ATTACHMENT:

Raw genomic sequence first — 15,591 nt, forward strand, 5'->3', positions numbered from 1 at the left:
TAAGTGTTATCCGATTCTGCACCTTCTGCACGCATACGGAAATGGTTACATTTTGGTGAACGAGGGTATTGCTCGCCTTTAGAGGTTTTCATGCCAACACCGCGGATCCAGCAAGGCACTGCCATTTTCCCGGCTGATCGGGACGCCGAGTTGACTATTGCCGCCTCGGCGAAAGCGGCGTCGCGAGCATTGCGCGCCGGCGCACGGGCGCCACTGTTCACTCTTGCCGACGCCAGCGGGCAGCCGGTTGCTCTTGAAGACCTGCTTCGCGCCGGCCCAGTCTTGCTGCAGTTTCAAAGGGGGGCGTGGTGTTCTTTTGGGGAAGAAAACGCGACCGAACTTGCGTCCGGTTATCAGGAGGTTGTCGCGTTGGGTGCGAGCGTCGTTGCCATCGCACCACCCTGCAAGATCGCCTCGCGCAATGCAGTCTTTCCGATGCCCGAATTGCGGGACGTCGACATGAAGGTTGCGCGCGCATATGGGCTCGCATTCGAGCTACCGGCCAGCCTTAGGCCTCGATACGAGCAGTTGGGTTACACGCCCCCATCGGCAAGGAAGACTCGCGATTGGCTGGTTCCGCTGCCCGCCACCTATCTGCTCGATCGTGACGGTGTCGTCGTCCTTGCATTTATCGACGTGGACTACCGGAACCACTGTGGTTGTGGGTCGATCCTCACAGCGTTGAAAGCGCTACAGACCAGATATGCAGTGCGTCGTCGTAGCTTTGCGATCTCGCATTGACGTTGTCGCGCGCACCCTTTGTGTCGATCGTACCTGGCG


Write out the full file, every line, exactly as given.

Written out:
Raw genomic sequence first — 15,591 nt, forward strand, 5'->3', positions numbered from 1 at the left:
TAAGTGTTATCCGATTCTGCACCTTCTGCACGCATACGGAAATGGTTACATTTTGGTGAACGAGGGTATTGCTCGCCTTTAGAGGTTTTCATGCCAACACCGCGGATCCAGCAAGGCACTGCCATTTTCCCGGCTGATCGGGACGCCGAGTTGACTATTGCCGCCTCGGCGAAAGCGGCGTCGCGAGCATTGCGCGCCGGCGCACGGGCGCCACTGTTCACTCTTGCCGACGCCAGCGGGCAGCCGGTTGCTCTTGAAGACCTGCTTCGCGCCGGCCCAGTCTTGCTGCAGTTTCAAAGGGGGGCGTGGTGTTCTTTTGGGGAAGAAAACGCGACCGAACTTGCGTCCGGTTATCAGGAGGTTGTCGCGTTGGGTGCGAGCGTCGTTGCCATCGCACCACCCTGCAAGATCGCCTCGCGCAATGCAGTCTTTCCGATGCCCGAATTGCGGGACGTCGACATGAAGGTTGCGCGCGCATATGGGCTCGCATTCGAGCTACCGGCCAGCCTTAGGCCTCGATACGAGCAGTTGGGTTACACGCCCCCATCGGCAAGGAAGACTCGCGATTGGCTGGTTCCGCTGCCCGCCACCTATCTGCTCGATCGTGACGGTGTCGTCGTCCTTGCATTTATCGACGTGGACTACCGGAACCACTGTGGTTGTGGGTCGATCCTCACAGCGTTGAAAGCGCTACAGACCAGATATGCAGTGCGTCGTCGTAGCTTTGCGATCTCGCATTGACGTTGTCGCGCGCACCCTTTGTGTCGATCGTACCTGGCG